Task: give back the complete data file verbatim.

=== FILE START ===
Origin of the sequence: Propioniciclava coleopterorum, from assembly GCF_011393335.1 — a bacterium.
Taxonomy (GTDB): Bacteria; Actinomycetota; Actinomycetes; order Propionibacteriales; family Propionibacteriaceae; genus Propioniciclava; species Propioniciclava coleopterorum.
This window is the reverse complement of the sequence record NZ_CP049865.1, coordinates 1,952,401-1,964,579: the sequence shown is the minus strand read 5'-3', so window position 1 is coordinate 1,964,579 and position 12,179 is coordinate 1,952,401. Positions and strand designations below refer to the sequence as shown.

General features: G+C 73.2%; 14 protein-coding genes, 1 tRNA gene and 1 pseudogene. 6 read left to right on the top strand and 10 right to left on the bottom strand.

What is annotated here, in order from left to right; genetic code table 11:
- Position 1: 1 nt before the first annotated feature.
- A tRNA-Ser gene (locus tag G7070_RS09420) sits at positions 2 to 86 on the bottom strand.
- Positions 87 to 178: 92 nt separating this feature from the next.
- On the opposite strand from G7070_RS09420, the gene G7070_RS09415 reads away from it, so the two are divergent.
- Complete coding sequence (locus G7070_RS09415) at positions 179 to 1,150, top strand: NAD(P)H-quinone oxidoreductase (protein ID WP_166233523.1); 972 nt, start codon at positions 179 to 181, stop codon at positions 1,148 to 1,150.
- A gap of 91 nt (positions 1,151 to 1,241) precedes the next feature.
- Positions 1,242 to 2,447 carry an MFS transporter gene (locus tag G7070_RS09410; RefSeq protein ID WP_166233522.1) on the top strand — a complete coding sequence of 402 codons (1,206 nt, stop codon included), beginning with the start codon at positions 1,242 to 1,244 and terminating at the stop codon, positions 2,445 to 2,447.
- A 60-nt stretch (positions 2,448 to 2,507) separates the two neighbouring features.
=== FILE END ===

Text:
Origin of the sequence: Propioniciclava coleopterorum, from assembly GCF_011393335.1 — a bacterium.
Taxonomy (GTDB): Bacteria; Actinomycetota; Actinomycetes; order Propionibacteriales; family Propionibacteriaceae; genus Propioniciclava; species Propioniciclava coleopterorum.
This window is the reverse complement of the sequence record NZ_CP049865.1, coordinates 1,952,401-1,964,579: the sequence shown is the minus strand read 5'-3', so window position 1 is coordinate 1,964,579 and position 12,179 is coordinate 1,952,401. Positions and strand designations below refer to the sequence as shown.

General features: G+C 73.2%; 14 protein-coding genes, 1 tRNA gene and 1 pseudogene. 6 read left to right on the top strand and 10 right to left on the bottom strand.

What is annotated here, in order from left to right; genetic code table 11:
- Position 1: 1 nt before the first annotated feature.
- A tRNA-Ser gene (locus tag G7070_RS09420) sits at positions 2 to 86 on the bottom strand.
- Positions 87 to 178: 92 nt separating this feature from the next.
- On the opposite strand from G7070_RS09420, the gene G7070_RS09415 reads away from it, so the two are divergent.
- Complete coding sequence (locus G7070_RS09415) at positions 179 to 1,150, top strand: NAD(P)H-quinone oxidoreductase (protein ID WP_166233523.1); 972 nt, start codon at positions 179 to 181, stop codon at positions 1,148 to 1,150.
- A gap of 91 nt (positions 1,151 to 1,241) precedes the next feature.
- Positions 1,242 to 2,447 carry an MFS transporter gene (locus tag G7070_RS09410; RefSeq protein ID WP_166233522.1) on the top strand — a complete coding sequence of 402 codons (1,206 nt, stop codon included), beginning with the start codon at positions 1,242 to 1,244 and terminating at the stop codon, positions 2,445 to 2,447.
- A 60-nt stretch (positions 2,448 to 2,507) separates the two neighbouring features.